Kellen Johnson

Current Team
West Perth
April 19, 2002

Image Credit: West Perth FC

Tall Defender

DRAFT ANALYSIS: “Johnson is an athletic tall defender who intercepts well and loves to take the game on with attacking runs on the rebound.” – Michael Alvaro

2020 has not been overly ideal for Kellen Johnson, but the West Perth product managed to make the most of his on-field opportunities as a top-ager. Johnson is a highly athletic, yet raw key defender with points of difference; not only able to intercept well, but arguably even more impactful with his willingness to run-and-carry out of the back half. The 18-year-old had only just recovered from a back issue when he sustained a long-term hand injury in Round 1 of the WAFL Colts season, putting him out of action until Round 8. He returned to the Falcons’ fold just in time for finals and finally got to team up in defence alongside highly fancied draft hopeful, Heath Chapman. Solid outings in the Western Australia Under 18 All-Stars fixtures also allowed Johnson to show his wares, doing everything he could to push his case before draft day. He was a standout National Combine tester too, achieving top 10 results across four categories after earning a late call-up to the event.


  • Intercept marking
  • Vertical leap
  • Athleticism
  • Rebound
  • Chaining possessions


  • Strength
  • Consistency/output

Much like his teammate Heath Chapman, Johnson is an attacking defender of sorts but can also fulfil his primary duties when required. Most of the 190cm prospect’s best plays show him dashing out of the back half with dare, using his notable speed to cover ground quickly and chain possessions further afield. While his endurance base has not proven overly great testing-wise, Johnson is able to repeat run on these occasions and show a very attacking mindset, as he carries and works to receive the ball right up to the forward 50 arc. This sometimes sees him placed out of position should a turnover occur, though the depth on his rebounding usually allows enough time for him to work back. It must be said, his endurance results of 20.8 on the yo-yo test in preseason and a 2km time trial run of six minutes, 57 seconds at the National Combine are perhaps indicative of the impact of Johnson’s injuries throughout the year.

In possession, Johnson is definitely a kick-first kind of player. During this year’s WAFL Colts season, 35 of his total 41 disposals were delivered via foot, equating to an 85 per cent kick rate. This makes his ability to chain possessions all the more impressive, as it takes far more effort and speed to receive back off your own kick, rather than a handball. In terms of his efficiency, Johnson is usually solid but can sometimes put a touch too much air on his kicks at full flight, which is a skill that can be easily sharpened. It plays into his overall rawness, adding to the factor of a lack of strength. At 190cm and 77kg, Johnson still has plenty of filling out to do and will more likely play as a third-up interceptor or running half-back at AFL level. While he is a capable key defender at Colts level, his athletic attributes lend more to other roles and a lack of strength would make it difficult when wrestling with overtly physical key forwards.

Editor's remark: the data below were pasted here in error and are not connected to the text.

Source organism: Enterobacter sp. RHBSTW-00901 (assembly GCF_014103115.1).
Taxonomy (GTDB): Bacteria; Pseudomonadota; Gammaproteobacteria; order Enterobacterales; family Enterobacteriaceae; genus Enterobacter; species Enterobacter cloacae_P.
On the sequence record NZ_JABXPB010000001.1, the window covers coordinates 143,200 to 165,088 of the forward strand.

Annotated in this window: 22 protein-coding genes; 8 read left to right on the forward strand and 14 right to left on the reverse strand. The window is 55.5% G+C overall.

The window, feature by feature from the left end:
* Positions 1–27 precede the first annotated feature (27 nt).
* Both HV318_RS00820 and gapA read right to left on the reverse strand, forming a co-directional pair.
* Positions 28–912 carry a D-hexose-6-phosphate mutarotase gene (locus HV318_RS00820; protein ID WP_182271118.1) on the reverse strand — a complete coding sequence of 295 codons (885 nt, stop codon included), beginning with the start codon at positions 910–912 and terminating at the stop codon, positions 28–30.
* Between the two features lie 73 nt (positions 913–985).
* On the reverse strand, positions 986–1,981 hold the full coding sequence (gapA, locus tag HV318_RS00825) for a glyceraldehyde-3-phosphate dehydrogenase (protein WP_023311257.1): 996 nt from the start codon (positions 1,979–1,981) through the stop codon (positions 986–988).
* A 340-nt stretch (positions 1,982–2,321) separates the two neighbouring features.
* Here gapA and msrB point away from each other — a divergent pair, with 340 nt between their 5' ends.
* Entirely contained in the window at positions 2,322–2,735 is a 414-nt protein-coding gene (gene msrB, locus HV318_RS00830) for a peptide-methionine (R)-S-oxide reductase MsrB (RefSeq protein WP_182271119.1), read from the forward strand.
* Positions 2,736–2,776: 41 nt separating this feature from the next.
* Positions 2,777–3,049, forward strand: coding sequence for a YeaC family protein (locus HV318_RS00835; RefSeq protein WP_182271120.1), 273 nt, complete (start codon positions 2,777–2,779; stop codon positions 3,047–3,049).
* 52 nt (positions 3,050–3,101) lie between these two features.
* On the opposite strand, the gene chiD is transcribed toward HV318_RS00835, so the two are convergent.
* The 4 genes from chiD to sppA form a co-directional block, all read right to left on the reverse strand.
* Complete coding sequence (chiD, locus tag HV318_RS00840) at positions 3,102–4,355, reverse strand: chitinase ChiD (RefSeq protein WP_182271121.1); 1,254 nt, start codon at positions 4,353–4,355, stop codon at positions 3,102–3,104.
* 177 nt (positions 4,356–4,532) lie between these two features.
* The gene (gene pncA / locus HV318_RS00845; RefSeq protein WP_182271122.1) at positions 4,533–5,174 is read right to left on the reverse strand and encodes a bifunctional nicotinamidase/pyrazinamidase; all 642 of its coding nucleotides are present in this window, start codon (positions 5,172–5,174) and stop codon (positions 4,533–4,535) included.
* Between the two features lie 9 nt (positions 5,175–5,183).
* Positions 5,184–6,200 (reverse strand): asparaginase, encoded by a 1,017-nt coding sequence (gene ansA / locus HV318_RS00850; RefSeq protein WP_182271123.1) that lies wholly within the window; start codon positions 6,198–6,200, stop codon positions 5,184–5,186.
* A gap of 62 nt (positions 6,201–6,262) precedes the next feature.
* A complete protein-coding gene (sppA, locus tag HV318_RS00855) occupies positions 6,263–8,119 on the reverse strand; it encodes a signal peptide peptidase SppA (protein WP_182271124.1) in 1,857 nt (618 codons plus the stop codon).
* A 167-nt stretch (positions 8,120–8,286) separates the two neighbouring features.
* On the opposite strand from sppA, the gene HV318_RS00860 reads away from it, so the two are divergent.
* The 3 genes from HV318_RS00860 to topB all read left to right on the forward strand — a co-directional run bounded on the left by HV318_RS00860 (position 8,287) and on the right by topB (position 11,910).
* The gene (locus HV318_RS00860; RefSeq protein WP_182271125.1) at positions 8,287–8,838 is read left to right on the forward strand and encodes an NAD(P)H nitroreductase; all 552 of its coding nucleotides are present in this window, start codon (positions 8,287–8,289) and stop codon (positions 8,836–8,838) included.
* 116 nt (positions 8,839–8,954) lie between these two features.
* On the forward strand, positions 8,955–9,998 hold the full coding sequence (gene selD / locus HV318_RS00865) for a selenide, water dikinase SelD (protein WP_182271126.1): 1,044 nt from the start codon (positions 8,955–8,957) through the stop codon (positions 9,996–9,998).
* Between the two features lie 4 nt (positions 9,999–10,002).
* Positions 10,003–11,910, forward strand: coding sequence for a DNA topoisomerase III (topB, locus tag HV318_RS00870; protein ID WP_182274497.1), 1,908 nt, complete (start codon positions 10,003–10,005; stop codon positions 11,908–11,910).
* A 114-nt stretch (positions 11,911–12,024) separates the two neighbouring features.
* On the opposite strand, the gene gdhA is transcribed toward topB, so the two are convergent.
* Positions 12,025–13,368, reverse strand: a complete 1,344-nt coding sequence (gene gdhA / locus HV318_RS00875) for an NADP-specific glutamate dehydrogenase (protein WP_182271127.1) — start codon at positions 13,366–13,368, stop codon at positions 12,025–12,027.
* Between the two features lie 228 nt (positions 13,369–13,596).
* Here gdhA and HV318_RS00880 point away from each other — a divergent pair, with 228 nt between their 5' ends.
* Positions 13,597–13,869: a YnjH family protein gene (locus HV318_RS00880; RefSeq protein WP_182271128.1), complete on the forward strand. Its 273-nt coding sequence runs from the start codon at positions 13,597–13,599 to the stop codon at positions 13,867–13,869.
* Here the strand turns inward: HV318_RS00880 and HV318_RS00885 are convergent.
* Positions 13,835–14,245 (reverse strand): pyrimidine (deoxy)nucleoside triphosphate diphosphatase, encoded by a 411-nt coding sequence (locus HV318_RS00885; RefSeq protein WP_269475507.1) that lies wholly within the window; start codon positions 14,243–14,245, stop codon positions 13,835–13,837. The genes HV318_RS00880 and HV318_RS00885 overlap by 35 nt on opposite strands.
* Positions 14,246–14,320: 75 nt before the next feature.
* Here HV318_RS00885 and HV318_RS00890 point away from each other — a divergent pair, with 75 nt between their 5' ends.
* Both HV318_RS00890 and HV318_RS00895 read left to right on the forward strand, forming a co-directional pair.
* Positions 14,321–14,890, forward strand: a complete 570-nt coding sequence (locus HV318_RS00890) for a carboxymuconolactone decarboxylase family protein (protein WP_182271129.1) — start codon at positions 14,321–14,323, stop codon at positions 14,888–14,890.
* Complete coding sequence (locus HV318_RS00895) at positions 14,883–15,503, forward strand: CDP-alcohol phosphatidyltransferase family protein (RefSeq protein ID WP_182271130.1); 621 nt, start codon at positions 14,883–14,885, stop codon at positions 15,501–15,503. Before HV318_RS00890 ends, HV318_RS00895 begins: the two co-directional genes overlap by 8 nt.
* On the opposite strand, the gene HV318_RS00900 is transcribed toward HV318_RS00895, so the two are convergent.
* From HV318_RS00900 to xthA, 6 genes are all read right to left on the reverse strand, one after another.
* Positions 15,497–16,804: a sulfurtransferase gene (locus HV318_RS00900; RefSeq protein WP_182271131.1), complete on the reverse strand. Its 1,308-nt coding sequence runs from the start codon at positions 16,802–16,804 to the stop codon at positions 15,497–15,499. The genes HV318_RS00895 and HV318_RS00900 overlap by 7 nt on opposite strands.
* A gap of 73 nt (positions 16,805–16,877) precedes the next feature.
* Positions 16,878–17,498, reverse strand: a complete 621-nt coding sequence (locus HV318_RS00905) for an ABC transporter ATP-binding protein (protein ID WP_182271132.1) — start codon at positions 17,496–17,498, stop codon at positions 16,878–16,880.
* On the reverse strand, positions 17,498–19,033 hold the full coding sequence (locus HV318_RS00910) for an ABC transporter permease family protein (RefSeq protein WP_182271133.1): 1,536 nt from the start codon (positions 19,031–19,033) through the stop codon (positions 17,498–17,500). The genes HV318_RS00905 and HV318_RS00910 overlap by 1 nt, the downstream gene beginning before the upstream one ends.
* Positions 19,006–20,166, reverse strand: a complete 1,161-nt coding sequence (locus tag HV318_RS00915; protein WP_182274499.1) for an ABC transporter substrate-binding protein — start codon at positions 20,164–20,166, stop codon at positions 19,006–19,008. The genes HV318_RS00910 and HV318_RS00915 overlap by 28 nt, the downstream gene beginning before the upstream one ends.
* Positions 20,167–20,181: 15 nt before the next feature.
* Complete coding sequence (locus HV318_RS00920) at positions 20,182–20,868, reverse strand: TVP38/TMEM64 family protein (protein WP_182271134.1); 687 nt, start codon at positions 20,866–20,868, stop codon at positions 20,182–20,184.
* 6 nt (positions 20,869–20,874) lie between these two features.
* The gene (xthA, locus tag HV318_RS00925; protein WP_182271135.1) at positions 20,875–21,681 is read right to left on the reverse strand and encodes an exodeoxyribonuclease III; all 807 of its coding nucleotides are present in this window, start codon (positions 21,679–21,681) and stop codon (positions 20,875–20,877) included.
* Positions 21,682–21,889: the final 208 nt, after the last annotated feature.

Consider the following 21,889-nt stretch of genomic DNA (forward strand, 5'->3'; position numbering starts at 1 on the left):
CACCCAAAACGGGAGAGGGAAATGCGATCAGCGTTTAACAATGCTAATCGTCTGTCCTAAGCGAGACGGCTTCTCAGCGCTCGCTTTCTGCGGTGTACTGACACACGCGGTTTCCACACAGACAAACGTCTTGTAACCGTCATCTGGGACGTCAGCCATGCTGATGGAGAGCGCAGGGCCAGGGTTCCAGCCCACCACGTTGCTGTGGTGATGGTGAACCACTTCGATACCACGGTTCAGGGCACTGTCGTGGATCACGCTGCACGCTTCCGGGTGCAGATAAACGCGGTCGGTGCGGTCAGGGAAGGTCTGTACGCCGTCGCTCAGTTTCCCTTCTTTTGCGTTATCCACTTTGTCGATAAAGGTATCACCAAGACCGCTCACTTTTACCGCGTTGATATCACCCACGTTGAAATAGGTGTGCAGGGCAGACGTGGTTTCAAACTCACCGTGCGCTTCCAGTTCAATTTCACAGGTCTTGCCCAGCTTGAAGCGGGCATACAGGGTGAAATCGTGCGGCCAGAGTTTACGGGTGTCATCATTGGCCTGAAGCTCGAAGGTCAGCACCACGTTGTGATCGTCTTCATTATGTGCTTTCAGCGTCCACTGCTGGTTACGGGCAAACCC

In terms of his overall defensive game, Johnson is quite sound. While he is a lean type who may not fare as well in one-on-one tussles, he still manages to shut down his direct opponents with terrific closing speed and reading of the play. Johnson usually knows when to peel off and intercept mark, but also gets back to spoil when required and is capable of clamping down with tackles. He averaged 3.3 marks and tackles per his four outings this season, showcasing that balance of decision making between the offensive and defensive acts. Given he does not quite have the body type of a key defender, but also has not shown the output of a true half-back (average 10.3 disposals), it will be interesting to see where AFL recruiters see Johnson fitting into their sides. Should he improve that output and showcase his best form more regularly, he could become an incredibly versatile and damaging defender.


Having been included in this year’s AFL Academy intake and eventually earned a National Combine invite, there is obviously some interest in Johnson at the next level. Some clubs may want to see how he fares across a full season, but others could pounce on his potential. The defender’s athleticism and two-way impact from the back half make him an enticing prospect, and one which fans will enjoy seeing glimpses of. He is elite in terms of a vertical leap and agility, but may require some development over a few preseasons to build strength and regain that endurance base to be ready for senior football. These factors make him a late-round or rookie chance.


Top 10s: 2020 National Draft Combine

WAFL Colts

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